Released: Feb 27, 2012
Genre: Progressive Metal, Math Metal, Djent
Label: Inside Out Music
Number Of Tracks: 9
"Grind The Ocean" is a diverse, groove laden and memorable album that even while it can be strange at times will keep you listening and replaying it. This is a progressive master class, its big and epic at times and subdued and conservative the rest of the time and this is a great contrasting listen.
Grind The Ocean
colm c, on march 13, 2012 3 of 4 people found this review helpful
Sound: These guys popped up on my radar late last year and I've been waiting ever since for the full length album. The single, "Huge Hammers", was so good that I bought the album basically ten minutes after its release. Contrary to how the name sounds these guys are a metal band and the write some cracking tunes. "Grind The Ocean" is a diverse, groove laden and memorable album that even while it can be strange at times will keep you listening and replaying it.
I'll start with my favorite part of "Grind The Ocean", the vocals. They are simply amazing, they add a side to this album that compliments the music so well. Aggressive and clear moments are played off beautifully sung passages that can almost sound delicate. This blend of light and dark caps an album of amazing performances brilliantly. // 8
Lyrics: The guitar work is something else, progressive is the best description, I love it but the style is not for everyone. Its frantic and off time, to an untrained ear or new listener it can be a turn off but these moments are paired with melodic and catchy riffing and lead work that you'll be humming the guitar parts for days. The big set pieces are also played off against slow acoustic or clean sections which divide up songs and the album as whole songs can be these passages.
And now the rhythm section... This is an album that's driven by rhythm, feeling and groove so the bass and drums have a massive role to play in crafting the sound. This is a head bobber of an album and the drum work is so damn funky at times, he carries the groove riffs so well and makes them so much more. Watch the "Huge Hammers" video below for the best description anyone can give about the bass, just watch him, he is having more fun than I've probably ever had playing music! // 7
Overall Impression: This is a progressive master class, its big and epic at times and subdued and conservative the rest of the time and this is a great contrasting listen. I would wholly recommend this album just to experience a serious musical journey even just once, you wont regret it. "Grind The Ocean" is available now on iTunes and from the Century Media Webstore.
Grind The Ocean
TriKef, on april 18, 2012 0 of 0 people found this review helpful
Sound: The Safety Fire is a five piece progressive metalcore band that hails from London. The production of the album itself, which was handle by the bands guitarist Derya Nagle, reminds me of both Periphery's and Animals As Leader's self titled albums which means a lot of electronics and effects are thrown through out the 47 minute long record. The best way to describe the sound of the instruments in this is "clean". Nothing feels too high or low when they shouldn't be, the guitars and the drums sound great, and the bass can be heard clearly (even though there aren't any truly memorable bass lines in this album).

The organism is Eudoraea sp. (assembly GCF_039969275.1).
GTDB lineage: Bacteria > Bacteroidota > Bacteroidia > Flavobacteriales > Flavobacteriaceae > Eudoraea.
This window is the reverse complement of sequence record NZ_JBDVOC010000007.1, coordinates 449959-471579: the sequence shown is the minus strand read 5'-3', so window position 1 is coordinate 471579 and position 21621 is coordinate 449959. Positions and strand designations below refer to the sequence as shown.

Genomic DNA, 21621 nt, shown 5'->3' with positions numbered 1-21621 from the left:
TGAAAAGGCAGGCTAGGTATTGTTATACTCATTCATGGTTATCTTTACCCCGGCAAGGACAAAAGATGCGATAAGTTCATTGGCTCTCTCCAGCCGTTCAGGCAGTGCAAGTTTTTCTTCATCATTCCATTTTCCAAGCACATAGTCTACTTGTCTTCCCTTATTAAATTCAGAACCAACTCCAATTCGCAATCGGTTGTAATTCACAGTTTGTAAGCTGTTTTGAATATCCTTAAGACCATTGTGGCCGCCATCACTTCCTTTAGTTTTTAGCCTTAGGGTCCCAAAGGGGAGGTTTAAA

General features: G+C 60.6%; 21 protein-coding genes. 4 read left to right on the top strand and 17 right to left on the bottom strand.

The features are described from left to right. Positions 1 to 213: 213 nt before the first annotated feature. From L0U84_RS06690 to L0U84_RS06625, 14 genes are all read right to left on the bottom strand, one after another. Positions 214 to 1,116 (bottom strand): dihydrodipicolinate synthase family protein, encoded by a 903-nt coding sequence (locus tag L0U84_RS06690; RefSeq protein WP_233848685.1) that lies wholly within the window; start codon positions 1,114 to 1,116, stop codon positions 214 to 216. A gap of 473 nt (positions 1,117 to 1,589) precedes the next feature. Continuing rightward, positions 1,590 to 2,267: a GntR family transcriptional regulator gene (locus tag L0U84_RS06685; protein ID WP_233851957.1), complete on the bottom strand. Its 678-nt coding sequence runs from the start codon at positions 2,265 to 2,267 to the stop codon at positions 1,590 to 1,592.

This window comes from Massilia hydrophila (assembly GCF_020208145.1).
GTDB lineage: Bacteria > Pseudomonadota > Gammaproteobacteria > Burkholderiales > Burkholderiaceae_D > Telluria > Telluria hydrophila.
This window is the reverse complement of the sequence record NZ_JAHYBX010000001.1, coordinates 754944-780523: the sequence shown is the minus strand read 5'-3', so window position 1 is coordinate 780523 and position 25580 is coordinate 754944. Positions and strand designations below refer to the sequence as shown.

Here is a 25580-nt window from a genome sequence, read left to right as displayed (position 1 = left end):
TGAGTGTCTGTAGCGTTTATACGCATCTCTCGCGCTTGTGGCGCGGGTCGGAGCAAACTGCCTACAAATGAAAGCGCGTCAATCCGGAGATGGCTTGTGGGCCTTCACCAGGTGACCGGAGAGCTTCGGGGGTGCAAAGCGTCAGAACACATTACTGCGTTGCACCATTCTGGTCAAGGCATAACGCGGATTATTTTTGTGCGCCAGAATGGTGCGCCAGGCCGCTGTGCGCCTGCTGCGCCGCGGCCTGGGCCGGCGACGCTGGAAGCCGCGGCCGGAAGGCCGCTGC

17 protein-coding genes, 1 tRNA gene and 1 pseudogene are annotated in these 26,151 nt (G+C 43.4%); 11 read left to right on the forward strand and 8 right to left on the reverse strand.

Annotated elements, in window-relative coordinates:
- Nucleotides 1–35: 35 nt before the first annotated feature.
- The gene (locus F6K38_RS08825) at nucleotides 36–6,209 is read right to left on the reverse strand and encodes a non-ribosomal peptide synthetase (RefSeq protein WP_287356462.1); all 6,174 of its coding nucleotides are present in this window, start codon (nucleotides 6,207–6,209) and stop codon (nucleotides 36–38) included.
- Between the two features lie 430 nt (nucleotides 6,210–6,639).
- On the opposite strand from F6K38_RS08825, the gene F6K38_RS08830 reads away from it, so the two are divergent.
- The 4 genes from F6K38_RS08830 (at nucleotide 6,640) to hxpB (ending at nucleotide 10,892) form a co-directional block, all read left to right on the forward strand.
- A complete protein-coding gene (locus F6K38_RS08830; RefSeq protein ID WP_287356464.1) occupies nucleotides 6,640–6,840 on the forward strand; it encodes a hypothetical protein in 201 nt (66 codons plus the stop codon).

The overall sound of the band reminds me of a mix between Periphery and Protest The Hero, with some songs like "Sections" carrying a heavy groove feel with them and songs like "Animal King" bringing in melodic moments and having an excellent build up and release to them. I do think most of the weaker tracks on the album are at the beginning, with "Floods Of Colour" and "Dmb (Fdp)" sounding like typical songs for their genre. Things pick back up with "Animal King" continue on a nice streak till "Seagraves" and the title track which is such a disappointing track to end on. // 7
Lyrics: Vocalist Sean McWeeney has an unique scream/shout that sticks out from the sea of metal vocalist. His clean vocals sound fine, but they are covered with too many effects through out the album. In the first track, "Huge Hammers", you are about 2/3 done with the song when you finally hear his voice without any heavy effects on it. Tracks like "Anomolous Materials" do benefit from this since it's trying to create an ambient atmosphere for the listener, but it feels overdone when you finish listening to the album.
Listening to the album multiple times, none of the lyrics really popped out at me besides in "Huge Hammers" and "Floods Of Colour" but that maybe more of the vocal delivery in those songs then the lyrics themselves. With me only having a digital copy of the album (I wish iTunes would include a pdf file of the booklet with every album) and not many people willing to sit there and type out the lyrics, its hard for me to judge the lyrics to the whole album. I didn't notice any stand out phrases through out the album that made me say "Wow, that was f--king epic! I wish I wrote that!" Then again, I didn't run into any awful phrases that made me say "Wait, what did he just say?" // 7
Overall Impression: At the end of the day, "Grind The Ocean" is a just a good/decent progressive metalcore album. There are a couple of tracks that will grab your attention like "Sections" & "Circassian Beauties" while songs like "Dmb (Fdp)" will make you think "Oh, I heard this before." Even though I only find myself liking 5/9 tracks on this album, the only real bad song on the album is the title track, which has the weakest vocal and instrument delivery on the whole album. The other songs on here just sound boring and bland to me. Combine that with my issues of the effect heavy vocals and none of the lyrics really standing out, a 6 out of 10 for the whole album feels right.
For fans of: Animals As Leaders, Periphery, and Protest The Hero. // 6